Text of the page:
Li said the battery swap business could become profitable if it averages 60 orders per station per day, and that figure has already reached 80 in Shanghai.

(Image credit: CnEVPost)

(NYSE: NIO) has added another partner to its battery swap business after Geely Holding and Changan Automobile.

Nio signed a deal with a car company for its battery swap alliance business on the morning of December 14, widening the "friend circle" for the business even further, said William Li, the company's founder, chairman and CEO.

Nio held a face-to-face media event today in Shanghai, where it has its global headquarters, and Li mentioned this at that event, according to a report in local media outlet Securities Times.

Li didn't mention the carmaker by name, and Nio may officially announce the signing soon.

On November 21, Nio signed a battery swap business cooperation agreement with Changan, which will see the two companies collaborate on the construction and sharing of a battery swap network and the development of battery swap-enabled models, making Changan the first external member of the Nio-led battery swap alliance.

On November 29, Nio and Geely Holding signed a strategic cooperation agreement to jointly promote the development of standards for swappable batteries, the construction and sharing of battery swap networks, and the development of battery swap-enabled vehicles.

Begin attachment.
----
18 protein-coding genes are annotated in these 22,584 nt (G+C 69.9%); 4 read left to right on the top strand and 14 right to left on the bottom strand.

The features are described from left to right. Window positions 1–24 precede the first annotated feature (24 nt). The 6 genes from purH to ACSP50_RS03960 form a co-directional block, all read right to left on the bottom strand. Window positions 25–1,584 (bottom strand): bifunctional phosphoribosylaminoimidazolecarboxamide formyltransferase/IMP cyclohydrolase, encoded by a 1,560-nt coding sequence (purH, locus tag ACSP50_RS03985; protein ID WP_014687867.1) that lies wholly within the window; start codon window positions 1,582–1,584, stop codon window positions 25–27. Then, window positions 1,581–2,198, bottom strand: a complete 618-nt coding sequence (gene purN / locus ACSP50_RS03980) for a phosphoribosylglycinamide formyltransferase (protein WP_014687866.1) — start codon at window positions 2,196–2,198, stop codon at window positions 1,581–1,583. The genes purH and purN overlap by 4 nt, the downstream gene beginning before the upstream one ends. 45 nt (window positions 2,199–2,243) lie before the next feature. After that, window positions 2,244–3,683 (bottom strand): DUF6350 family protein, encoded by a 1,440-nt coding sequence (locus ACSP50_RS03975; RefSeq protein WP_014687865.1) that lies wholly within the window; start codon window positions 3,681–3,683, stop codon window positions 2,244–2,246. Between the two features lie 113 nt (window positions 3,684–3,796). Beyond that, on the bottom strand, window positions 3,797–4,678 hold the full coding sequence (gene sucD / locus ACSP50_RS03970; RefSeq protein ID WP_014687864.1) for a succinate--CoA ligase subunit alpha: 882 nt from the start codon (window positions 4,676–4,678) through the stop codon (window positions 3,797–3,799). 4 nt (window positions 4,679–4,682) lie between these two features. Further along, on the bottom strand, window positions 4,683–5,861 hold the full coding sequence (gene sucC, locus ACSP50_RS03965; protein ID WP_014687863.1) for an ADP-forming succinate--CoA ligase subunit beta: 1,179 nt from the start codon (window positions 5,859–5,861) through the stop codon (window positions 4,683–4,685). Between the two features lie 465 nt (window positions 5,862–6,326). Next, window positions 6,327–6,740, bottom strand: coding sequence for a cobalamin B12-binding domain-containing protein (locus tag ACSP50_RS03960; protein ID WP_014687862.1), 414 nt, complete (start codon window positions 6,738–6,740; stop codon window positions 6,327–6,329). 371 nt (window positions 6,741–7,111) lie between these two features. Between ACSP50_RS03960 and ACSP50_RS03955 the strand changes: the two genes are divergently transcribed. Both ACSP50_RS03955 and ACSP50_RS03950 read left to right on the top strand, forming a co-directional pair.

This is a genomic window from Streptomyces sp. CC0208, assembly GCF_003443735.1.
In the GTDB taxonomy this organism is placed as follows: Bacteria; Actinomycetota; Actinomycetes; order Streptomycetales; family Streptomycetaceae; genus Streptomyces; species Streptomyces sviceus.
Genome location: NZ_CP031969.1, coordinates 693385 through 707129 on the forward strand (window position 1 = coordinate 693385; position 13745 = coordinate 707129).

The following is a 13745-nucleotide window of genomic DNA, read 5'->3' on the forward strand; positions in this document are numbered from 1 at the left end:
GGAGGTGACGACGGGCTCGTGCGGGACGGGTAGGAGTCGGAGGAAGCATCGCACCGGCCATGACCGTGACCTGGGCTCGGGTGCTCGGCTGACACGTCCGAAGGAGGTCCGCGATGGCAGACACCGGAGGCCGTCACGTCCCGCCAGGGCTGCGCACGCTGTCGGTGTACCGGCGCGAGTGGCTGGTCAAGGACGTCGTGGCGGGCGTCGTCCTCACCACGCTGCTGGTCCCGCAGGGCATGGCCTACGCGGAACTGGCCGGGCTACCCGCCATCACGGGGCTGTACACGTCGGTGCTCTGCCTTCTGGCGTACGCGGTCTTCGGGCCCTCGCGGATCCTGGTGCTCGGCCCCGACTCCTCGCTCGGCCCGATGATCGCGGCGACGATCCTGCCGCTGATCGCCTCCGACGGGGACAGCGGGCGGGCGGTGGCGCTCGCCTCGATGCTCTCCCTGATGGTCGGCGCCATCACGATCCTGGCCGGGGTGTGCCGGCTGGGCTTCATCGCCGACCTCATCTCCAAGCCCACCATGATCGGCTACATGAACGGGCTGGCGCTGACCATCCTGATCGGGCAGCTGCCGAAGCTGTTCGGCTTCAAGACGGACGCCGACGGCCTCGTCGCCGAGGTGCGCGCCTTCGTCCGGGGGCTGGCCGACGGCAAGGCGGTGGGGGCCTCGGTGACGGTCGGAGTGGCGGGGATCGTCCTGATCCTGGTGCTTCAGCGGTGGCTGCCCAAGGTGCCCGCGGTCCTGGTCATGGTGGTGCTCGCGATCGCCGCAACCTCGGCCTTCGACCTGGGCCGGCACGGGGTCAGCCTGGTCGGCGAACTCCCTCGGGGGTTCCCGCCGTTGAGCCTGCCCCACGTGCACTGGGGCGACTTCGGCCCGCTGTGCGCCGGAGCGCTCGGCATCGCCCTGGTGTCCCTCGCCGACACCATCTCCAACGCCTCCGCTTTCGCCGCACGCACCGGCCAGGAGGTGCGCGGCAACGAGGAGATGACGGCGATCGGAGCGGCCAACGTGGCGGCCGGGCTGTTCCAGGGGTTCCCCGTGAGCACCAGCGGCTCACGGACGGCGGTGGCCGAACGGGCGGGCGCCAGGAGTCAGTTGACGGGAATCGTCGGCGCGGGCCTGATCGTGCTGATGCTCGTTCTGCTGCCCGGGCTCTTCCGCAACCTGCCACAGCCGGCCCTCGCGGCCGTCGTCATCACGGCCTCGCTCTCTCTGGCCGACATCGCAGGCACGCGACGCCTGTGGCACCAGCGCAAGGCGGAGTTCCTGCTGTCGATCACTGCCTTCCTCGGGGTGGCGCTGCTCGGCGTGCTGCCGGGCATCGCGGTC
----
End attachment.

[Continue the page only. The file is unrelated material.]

Nio has been thinking about opening up the battery swap business since the first day it embarked on it, Li said today, according to the Securities Times.

Li called on all car companies to consider joining Nio's battery swap system and to look at which models would be suitable for retrofitting to use the battery swap model.

The battery swap business is not a burden for Nio, but a moat, Li said.

Separately, according to Jiemian, Li said Nio's battery swap business has limited losses, with amortization and depreciation expenses of about RMB 300,000 yuan ($42,000) to 400,000 yuan a year for a single station.

Nio Power, Nio's energy arm, will take a few years to turn a profit, but if each battery swap station provides an average of 60 services a day, it could turn a profit, Li said.

In Shanghai, where Nio's battery swap stations have averaged 80 orders a day, the business is already profitable in the city, he said.

As of December 14, Nio had 2,239 battery swap stations in China, 710 of which are located along highways, according to its charging map. The company aims to have 2,300 such facilities in China by the end of the year.

Shanghai is the city with the most Nio battery swap stations, with 145 at present.

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